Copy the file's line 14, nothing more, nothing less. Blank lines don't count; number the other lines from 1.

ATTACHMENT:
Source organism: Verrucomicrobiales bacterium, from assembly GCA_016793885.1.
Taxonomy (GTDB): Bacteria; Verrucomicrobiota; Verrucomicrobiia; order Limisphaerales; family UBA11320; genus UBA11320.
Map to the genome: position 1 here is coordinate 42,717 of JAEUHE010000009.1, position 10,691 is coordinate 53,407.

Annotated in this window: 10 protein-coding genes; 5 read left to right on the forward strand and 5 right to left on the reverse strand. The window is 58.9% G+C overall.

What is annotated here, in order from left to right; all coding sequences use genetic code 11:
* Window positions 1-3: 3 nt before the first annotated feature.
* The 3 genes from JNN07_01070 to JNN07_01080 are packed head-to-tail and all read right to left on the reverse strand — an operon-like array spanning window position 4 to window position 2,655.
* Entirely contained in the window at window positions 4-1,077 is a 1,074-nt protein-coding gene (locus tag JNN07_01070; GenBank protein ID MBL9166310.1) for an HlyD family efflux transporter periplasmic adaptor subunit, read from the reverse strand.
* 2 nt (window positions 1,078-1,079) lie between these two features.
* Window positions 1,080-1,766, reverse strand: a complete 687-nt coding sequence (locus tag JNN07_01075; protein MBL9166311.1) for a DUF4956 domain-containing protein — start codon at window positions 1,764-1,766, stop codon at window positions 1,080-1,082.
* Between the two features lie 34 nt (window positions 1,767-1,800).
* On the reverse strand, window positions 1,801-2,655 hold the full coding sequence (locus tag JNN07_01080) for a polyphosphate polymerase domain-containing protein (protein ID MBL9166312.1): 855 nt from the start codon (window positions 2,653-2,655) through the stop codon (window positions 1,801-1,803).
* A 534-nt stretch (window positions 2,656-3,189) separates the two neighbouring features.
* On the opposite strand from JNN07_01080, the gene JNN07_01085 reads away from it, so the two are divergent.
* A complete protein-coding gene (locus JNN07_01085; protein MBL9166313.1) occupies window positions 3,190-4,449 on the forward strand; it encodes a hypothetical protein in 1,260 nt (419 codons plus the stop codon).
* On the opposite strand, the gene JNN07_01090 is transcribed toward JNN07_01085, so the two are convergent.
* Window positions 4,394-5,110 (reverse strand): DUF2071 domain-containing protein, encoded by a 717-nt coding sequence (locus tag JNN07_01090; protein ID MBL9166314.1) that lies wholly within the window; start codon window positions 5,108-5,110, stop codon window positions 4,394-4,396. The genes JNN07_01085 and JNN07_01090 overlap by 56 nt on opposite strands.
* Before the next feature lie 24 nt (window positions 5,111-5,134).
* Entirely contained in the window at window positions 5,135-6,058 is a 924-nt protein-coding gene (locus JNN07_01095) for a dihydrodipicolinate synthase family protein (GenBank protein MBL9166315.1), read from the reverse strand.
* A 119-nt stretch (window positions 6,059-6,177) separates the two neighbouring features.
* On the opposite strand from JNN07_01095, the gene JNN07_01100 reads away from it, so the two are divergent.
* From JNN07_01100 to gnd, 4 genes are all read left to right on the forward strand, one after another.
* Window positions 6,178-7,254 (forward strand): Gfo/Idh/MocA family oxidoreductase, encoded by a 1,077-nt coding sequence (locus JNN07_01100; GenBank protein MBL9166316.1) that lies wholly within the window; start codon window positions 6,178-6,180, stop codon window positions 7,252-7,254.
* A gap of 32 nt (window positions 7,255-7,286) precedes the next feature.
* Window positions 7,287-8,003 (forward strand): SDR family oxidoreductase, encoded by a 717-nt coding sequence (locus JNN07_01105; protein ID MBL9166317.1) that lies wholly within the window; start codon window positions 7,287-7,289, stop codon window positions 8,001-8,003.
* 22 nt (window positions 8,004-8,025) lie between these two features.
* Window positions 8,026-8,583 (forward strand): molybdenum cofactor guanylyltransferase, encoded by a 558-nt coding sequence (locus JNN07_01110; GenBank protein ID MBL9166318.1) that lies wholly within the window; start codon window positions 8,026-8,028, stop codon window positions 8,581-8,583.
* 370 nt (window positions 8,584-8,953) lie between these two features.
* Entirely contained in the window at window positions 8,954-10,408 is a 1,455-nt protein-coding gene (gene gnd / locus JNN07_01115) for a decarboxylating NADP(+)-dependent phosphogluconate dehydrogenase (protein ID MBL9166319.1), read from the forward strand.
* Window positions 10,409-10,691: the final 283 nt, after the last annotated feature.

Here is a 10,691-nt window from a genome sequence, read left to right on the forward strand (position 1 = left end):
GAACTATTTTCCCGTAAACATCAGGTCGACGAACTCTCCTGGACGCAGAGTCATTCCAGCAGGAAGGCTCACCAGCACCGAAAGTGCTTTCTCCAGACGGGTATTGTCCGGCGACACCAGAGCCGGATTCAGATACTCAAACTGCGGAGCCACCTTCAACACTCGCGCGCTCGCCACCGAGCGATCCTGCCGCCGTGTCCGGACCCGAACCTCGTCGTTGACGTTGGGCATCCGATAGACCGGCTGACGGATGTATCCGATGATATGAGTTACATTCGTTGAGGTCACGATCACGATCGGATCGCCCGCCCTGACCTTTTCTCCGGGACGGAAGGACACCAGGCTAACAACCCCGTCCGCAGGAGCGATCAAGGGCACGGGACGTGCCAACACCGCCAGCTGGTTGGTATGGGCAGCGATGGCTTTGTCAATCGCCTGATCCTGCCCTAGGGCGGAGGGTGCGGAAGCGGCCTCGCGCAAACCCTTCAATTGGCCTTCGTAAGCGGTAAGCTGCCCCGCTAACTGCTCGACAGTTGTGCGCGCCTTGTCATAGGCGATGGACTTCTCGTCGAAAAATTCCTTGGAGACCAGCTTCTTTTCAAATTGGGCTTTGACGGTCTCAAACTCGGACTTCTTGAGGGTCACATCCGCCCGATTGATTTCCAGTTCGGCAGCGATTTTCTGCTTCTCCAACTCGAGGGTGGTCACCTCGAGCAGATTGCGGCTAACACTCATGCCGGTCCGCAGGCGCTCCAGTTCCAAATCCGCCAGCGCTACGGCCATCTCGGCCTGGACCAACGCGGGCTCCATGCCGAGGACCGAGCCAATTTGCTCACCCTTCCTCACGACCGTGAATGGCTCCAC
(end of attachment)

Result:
* On the opposite strand from JNN07_01080, the gene JNN07_01085 reads away from it, so the two are divergent.